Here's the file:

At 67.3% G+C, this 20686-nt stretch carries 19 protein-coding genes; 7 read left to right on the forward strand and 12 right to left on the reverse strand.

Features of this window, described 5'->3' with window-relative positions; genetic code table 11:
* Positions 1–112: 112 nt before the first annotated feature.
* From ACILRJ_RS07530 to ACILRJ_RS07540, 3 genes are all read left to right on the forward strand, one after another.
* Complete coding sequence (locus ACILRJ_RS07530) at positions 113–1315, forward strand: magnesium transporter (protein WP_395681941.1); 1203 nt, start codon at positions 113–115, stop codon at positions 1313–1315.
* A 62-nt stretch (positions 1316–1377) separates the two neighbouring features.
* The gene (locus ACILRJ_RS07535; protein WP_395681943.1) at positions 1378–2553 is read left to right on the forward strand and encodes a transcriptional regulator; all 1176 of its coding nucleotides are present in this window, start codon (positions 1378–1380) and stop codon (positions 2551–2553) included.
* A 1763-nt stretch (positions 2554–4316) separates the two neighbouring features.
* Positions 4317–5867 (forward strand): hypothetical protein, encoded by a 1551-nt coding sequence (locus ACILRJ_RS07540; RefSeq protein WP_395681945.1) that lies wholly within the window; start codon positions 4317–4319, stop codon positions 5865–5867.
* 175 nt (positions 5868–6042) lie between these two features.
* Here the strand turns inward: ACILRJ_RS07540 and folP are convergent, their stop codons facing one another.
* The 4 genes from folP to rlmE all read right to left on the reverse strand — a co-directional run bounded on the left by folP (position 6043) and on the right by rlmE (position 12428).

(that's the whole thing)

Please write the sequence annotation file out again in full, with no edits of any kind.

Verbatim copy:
At 67.3% G+C, this 20686-nt stretch carries 19 protein-coding genes; 7 read left to right on the forward strand and 12 right to left on the reverse strand.

Features of this window, described 5'->3' with window-relative positions; genetic code table 11:
* Positions 1–112: 112 nt before the first annotated feature.
* From ACILRJ_RS07530 to ACILRJ_RS07540, 3 genes are all read left to right on the forward strand, one after another.
* Complete coding sequence (locus ACILRJ_RS07530) at positions 113–1315, forward strand: magnesium transporter (protein WP_395681941.1); 1203 nt, start codon at positions 113–115, stop codon at positions 1313–1315.
* A 62-nt stretch (positions 1316–1377) separates the two neighbouring features.
* The gene (locus ACILRJ_RS07535; protein WP_395681943.1) at positions 1378–2553 is read left to right on the forward strand and encodes a transcriptional regulator; all 1176 of its coding nucleotides are present in this window, start codon (positions 1378–1380) and stop codon (positions 2551–2553) included.
* A 1763-nt stretch (positions 2554–4316) separates the two neighbouring features.
* Positions 4317–5867 (forward strand): hypothetical protein, encoded by a 1551-nt coding sequence (locus ACILRJ_RS07540; RefSeq protein WP_395681945.1) that lies wholly within the window; start codon positions 4317–4319, stop codon positions 5865–5867.
* 175 nt (positions 5868–6042) lie between these two features.
* Here the strand turns inward: ACILRJ_RS07540 and folP are convergent, their stop codons facing one another.
* The 4 genes from folP to rlmE all read right to left on the reverse strand — a co-directional run bounded on the left by folP (position 6043) and on the right by rlmE (position 12428).